In the years before the domination of publicly funded highways, the H&SW formed a critical transportation link between the various communities, as well as steam ship connections at Yarmouth (to Boston and New York) and Halifax (to Europe).
In the 1920s, the former M&VBR line was proving uneconomic after the closure of iron ore mines at Torbrook and the port at Port Wade. CNR applied in 1925 to abandon west of Middleton, however permission was only given to abandon west of Bridgetown. By 1928, bridges were removed and trackage would be removed in the following years.
The construction of the large Bowater Mersey Paper Company Limited mill at Brooklyn in 1929 led to more traffic from the Liverpool area. Shipyards in Liverpool and Shelburne lent some traffic, as did various saw mills and logging operations at locations between Yarmouth and Halifax and between Bridgewater and Middleton/Bridgetown and New Germany to Caledonia. The naval base HMCS Shelburne opened on Shelburne Harbour during the Second World War, requiring construction of a short 1 mile spur. Heating oil and gasoline distribution terminals operated by various oil companies in communities along the lines. A distillery in Bridgetown generated some traffic, as did a forest products plant in East River. In the early 1980s a large Michelin tire factory opened in Bridgewater and required rail service. The development of the Lakeside Industrial Park near the Beechville area in the 1960s create several large industrial customers. One of them, a Volvo assembly plant attracted steady strings of autorack cars until it closed in 1998.
CN passenger service ended on the South Shore on Saturday October 25, 1969 and its stations fell into disuse. The historic H&SW passenger station in Bridgewater was destroyed by an unexplained fire on December 22, 1982.
CN's former H&SW lines on Nova Scotia's South Shore and in the Annapolis Valley were proving uneconomic by the early 1980s, even for freight service. In 1982, permission was given to abandon the far end of the mainline from Liverpool to Yarmouth as well as the branch line of the former NSCR line between Bridgewater and Bridgetown via Middleton, as well as the New Germany to Caledonia. Reduced to a line running from Halifax to Liverpool, CN depended on the Bowater paper mill and the Michelin tire plant, however even these customers were unable to keep the line generating positive income.
By the late 1980s, CN was given permission to abandon the remaining line from Bridgewater to Liverpool as the Bowater pulp mill in Liverpool shifted its transportation to ocean shipping and trucks. At Bridgewater, CN built a small yard on the east side of the Lahave River and sold its extensive former yard property to a shopping mall developer. In the early 1990s even this trackage was eliminated as Michelin began to use trucks to service its plant and CN's last remaining customer in Lunenburg County was the forest products company at East River.
In 1993 the former H&SW trackage was abandoned west of Halifax's Lakeside Industrial Park, leaving only a 7-mile spur as the last reminder of this once important railway network in southern Nova Scotia. Called the Chester Spur in its employee timetable, CN freight operations to the Bayers Lake Industrial Park and Lakeside Industrial Park were focused on serving a cement depot, a scrap dealer and several other customers through a team track. In 2006, as part of its "Three-Year Rail Network Plan", CN declared its intention to discontinue service on the Chester Spur, this being the last remaining portion of the original H&SW trackage. The last freight trains operated on the spur west of Southwestern Junction through to the Lakeside Industrial Park in late 2007. The rail corridor was purchased by the Halifax Regional Municipality and by October 2009, rails at level crossings were lifted and paved over and by September 2010, all the remaining track of the CN Chester Spur had been removed and replaced by a rail trail (paved recreational pathway).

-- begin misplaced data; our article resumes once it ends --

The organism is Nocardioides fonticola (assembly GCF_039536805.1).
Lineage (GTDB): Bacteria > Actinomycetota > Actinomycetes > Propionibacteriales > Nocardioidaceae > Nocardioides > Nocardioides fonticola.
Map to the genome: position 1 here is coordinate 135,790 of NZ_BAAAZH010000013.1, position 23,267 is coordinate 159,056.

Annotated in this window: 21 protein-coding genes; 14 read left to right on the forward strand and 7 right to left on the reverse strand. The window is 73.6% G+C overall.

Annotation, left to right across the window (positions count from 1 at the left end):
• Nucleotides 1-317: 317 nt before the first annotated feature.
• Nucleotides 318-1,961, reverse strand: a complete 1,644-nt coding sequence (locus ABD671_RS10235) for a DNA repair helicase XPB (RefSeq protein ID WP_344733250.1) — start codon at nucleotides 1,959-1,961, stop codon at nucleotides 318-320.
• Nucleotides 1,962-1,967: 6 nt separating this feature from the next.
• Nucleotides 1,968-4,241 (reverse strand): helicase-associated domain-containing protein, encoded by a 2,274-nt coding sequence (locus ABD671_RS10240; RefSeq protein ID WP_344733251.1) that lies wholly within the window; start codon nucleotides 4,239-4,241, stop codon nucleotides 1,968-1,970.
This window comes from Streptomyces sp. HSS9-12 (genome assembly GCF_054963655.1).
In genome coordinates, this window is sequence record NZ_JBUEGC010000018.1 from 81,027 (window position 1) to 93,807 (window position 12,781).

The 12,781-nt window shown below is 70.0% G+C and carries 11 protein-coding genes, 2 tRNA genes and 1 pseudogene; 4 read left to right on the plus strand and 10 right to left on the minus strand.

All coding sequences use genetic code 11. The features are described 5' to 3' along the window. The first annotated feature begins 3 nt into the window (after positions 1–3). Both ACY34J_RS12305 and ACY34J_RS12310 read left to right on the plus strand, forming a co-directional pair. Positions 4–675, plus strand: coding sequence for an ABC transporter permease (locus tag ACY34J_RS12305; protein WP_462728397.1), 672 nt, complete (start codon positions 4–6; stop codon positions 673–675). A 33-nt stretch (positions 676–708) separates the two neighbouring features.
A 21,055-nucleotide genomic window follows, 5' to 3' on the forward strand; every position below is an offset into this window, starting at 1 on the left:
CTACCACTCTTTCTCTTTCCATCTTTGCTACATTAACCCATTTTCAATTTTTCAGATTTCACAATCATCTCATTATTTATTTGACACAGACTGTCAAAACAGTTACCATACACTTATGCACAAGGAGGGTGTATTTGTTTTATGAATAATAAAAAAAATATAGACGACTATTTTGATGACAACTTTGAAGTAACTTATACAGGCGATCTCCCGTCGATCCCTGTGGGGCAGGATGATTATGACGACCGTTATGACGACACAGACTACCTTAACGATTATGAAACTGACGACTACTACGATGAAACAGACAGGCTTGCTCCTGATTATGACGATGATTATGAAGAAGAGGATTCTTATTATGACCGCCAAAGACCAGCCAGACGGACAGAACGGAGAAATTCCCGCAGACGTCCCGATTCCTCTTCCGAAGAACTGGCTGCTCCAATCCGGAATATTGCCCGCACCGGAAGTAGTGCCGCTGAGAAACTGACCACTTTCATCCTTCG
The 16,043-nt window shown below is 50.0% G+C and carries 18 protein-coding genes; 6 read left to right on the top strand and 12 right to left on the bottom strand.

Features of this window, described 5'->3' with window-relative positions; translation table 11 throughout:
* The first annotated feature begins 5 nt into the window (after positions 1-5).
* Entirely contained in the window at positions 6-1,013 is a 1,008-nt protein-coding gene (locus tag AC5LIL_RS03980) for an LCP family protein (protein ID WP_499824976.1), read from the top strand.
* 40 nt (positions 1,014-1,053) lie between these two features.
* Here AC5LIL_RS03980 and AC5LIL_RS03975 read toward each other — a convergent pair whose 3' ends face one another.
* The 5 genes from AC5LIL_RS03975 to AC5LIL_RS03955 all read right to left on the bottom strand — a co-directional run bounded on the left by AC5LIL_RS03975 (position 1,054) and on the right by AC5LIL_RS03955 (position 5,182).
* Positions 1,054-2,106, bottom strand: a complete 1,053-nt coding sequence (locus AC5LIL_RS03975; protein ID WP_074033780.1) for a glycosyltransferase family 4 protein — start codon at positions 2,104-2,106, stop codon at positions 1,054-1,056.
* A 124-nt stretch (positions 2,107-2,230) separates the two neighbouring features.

The railway's history is preserved at the Halifax and Southwestern Railway Museum in Lunenburg, Nova Scotia. In addition to the network of recreational trails built on the former H&SW roadbed, several stations have survived and been given alternative use. They include the French Village station, which is now a cafe and the Liverpool station which is the Hank Snow museum. The Chester stn. exists today as a tourist bureau, Oak Island museum and art gallery, it is also the site of Friday morning farmer's markets!
- Railway Equipment and Publication Company, The Official Railway Equipment Register, June 1917, p. 357
- Shirley E. Woods, Cinders and Saltwater, Nimbus, 1992. p. 141.
- David Othen, Halifax and Southwestern Railway: Views of and from Trains Between Halifax and Bridgewater 1973-2008 (2010) Blurb.com self published, p. 11
- Canadian National officially became CN in 1960
- Othen, p. 12
- "Off the Rails", Halifax Chronicle Herald, October 7, 2009, p. A7
- Halifax and Southwestern Railway Museum website
- History of Railway Companies in Nova Scotia
- Photographs of the H&SW Gold River bridge in Lunenburg County
- Photographs of the H&SW Martins River bridge in Lunenburg County
- Halifax & Southwestern Railway Digital Preservation Initiative - Wiki
- Dominion Atlantic Railway Digital Preservation Initiative - Wiki, Middleton Interchange